CONCERNS have arisen that the state government’s anti-protest legislation could see farmers arrested for holding ‘‘Lock The Gate’’ style protests against gas exploration on their own land.
The government has disputed the idea, but has refused to release its legal advice on the matter.
The Workplace (protection from protesters) Bill is currently being considered by the Legislative Council, having passed the lower house in June.
If ratified it would impose mandatory first offence fines of $2000 for protesters who impede access to a work site, and a mandatory minimum prison sentence of three months for a second offence.
Earlier this month Tasmanian Greens MP Nick McKim released legal advice that indicated farmers protesting gas exploration on their land could fall foul of the anti-protest legislation if they use the ‘‘Lock the Gate’’ method that has been widely employed on the mainland.
Lock the Gate literally involves farmers locking their farm gates to prevent mining and gas drilling companies from accessing their land. The method has been used across the country since 2010.
The legal advice released by the Greens — which specifically considered the issue of farmers locking their gates to hydraulic fracturing companies — found that farmers who deny access to their land to a company in possession of an exploration or hydraulic fracturing permit could be in breach of the legislation.
In February, oil and gas company Petragas was granted a five-year licence to search for unconventional gas resources in the Southern Midlands. A Department of State Growth spokeswoman said on Thursday that Petragas will initially use conventional methods to search for gas in the region, and may use drilling techniques towards the end of the licence.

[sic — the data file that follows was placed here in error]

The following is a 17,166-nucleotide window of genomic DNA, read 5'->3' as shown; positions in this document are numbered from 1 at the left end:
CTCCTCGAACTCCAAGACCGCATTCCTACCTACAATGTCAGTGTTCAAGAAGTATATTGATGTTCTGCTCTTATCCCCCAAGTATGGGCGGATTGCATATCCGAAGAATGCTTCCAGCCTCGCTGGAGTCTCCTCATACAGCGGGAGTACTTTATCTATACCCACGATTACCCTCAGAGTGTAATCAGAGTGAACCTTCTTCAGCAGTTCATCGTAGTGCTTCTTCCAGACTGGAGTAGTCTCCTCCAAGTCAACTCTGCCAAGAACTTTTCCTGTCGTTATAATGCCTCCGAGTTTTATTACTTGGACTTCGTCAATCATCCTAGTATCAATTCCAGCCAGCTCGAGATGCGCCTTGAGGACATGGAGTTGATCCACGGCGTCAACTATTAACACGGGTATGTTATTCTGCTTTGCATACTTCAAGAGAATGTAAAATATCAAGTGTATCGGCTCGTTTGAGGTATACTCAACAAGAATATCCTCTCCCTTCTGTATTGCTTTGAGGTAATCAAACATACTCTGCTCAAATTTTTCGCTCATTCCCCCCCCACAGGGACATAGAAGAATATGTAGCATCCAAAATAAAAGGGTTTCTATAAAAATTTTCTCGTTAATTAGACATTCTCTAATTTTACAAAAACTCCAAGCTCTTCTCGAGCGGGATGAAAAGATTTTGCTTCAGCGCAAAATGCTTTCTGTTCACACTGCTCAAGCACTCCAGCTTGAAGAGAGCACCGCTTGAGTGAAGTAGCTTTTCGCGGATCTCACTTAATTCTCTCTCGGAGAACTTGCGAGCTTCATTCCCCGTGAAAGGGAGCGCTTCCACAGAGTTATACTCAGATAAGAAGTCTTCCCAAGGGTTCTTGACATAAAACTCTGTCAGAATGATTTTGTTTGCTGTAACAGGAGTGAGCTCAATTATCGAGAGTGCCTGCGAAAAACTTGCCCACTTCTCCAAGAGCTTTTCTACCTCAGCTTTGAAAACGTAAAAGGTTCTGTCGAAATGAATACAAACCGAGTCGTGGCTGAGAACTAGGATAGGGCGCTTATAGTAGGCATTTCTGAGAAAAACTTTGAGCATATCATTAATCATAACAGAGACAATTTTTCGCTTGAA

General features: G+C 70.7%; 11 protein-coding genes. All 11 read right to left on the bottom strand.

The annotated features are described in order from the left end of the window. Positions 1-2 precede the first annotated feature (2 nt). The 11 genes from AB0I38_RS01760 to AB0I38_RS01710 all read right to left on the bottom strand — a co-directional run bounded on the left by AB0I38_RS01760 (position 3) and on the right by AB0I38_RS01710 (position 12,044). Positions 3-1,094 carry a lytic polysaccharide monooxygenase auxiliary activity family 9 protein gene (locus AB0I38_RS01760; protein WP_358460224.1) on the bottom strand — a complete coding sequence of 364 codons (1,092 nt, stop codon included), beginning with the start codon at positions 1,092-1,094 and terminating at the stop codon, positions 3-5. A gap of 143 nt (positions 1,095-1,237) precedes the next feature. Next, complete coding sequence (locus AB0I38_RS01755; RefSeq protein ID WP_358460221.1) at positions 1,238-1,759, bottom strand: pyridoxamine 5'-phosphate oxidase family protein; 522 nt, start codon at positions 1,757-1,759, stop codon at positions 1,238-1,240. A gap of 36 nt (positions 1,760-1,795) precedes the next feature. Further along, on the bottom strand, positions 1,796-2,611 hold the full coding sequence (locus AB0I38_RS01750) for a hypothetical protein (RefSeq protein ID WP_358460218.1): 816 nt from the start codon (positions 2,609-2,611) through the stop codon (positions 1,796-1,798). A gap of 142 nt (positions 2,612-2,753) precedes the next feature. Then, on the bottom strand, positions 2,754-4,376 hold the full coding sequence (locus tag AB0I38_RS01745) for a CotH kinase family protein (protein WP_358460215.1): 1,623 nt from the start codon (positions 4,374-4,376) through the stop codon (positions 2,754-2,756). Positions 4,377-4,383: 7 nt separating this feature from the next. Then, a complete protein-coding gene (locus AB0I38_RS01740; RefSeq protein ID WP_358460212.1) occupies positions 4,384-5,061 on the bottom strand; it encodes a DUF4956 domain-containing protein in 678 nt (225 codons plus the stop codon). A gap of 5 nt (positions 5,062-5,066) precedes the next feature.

Tasmanian Lock the Gate Alliance spokeswoman Hannah Aulby said her organisation was concerned that farmers could be at risk of being arrested in their own homes.
‘‘The difficulty for us is that someone’s farm can become a work site, and a farmer who’s trying to protect his home could be accused of getting in the way of someone doing their work,’’ she said.
‘‘The thing with fracking is that your water table can be damaged with only one frack ... so it’s completely fair enough for a farmer or a landholder to protest against this, because it’s his water and it’s his land.’’
Tasmanian Farmers and Graziers Association chief executive Jan Davis said they had received legal advice that found farmers could be at risk, and had requested changes to the legislation.
‘‘We’re very supportive of the legislation, however we are concerned that there are aspects of it that pose a risk to our farming community,’’ she said.
‘‘We’d like to be sure there are no unintended consequences.’’
Ms Davis said the TFGA intended to talk to members of the Legislative Council before they voted on the bill.
A spokesman for resources minister Paul Harriss disputed the idea that farmers could be found in breach of the legislation, but said the government would not release their legal advice. He said the government was confident that the legislation was constitutional.